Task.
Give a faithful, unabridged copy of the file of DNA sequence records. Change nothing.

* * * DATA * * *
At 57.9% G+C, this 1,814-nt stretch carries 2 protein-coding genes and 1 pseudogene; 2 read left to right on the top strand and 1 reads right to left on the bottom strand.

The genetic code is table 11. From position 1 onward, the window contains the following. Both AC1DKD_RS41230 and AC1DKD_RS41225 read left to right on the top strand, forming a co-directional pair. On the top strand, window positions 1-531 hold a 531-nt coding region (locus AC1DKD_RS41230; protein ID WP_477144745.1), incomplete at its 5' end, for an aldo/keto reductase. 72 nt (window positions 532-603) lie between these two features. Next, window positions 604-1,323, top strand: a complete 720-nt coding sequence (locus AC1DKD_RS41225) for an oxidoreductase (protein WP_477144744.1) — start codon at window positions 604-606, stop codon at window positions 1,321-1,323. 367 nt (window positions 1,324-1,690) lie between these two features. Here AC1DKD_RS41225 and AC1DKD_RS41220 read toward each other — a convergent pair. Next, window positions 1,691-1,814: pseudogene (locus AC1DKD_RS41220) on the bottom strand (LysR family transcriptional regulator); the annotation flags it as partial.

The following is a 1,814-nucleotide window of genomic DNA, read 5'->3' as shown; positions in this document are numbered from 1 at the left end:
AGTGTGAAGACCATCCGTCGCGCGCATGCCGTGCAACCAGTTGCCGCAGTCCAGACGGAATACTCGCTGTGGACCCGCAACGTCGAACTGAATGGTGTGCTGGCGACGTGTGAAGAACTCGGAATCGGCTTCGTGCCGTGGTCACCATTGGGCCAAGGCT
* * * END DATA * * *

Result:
At 57.9% G+C, this 1,814-nt stretch carries 2 protein-coding genes and 1 pseudogene; 2 read left to right on the top strand and 1 reads right to left on the bottom strand.

The genetic code is table 11. From position 1 onward, the window contains the following. Both AC1DKD_RS41230 and AC1DKD_RS41225 read left to right on the top strand, forming a co-directional pair. On the top strand, window positions 1-531 hold a 531-nt coding region (locus AC1DKD_RS41230; protein ID WP_477144745.1), incomplete at its 5' end, for an aldo/keto reductase. 72 nt (window positions 532-603) lie between these two features. Next, window positions 604-1,323, top strand: a complete 720-nt coding sequence (locus AC1DKD_RS41225) for an oxidoreductase (protein WP_477144744.1) — start codon at window positions 604-606, stop codon at window positions 1,321-1,323. 367 nt (window positions 1,324-1,690) lie between these two features. Here AC1DKD_RS41225 and AC1DKD_RS41220 read toward each other — a convergent pair. Next, window positions 1,691-1,814: pseudogene (locus AC1DKD_RS41220) on the bottom strand (LysR family transcriptional regulator); the annotation flags it as partial.

The following is a 1,814-nucleotide window of genomic DNA, read 5'->3' as shown; positions in this document are numbered from 1 at the left end:
AGTGTGAAGACCATCCGTCGCGCGCATGCCGTGCAACCAGTTGCCGCAGTCCAGACGGAATACTCGCTGTGGACCCGCAACGTCGAACTGAATGGTGTGCTGGCGACGTGTGAAGAACTCGGAATCGGCTTCGTGCCGTGGTCACCATTGGGCCAAGGCT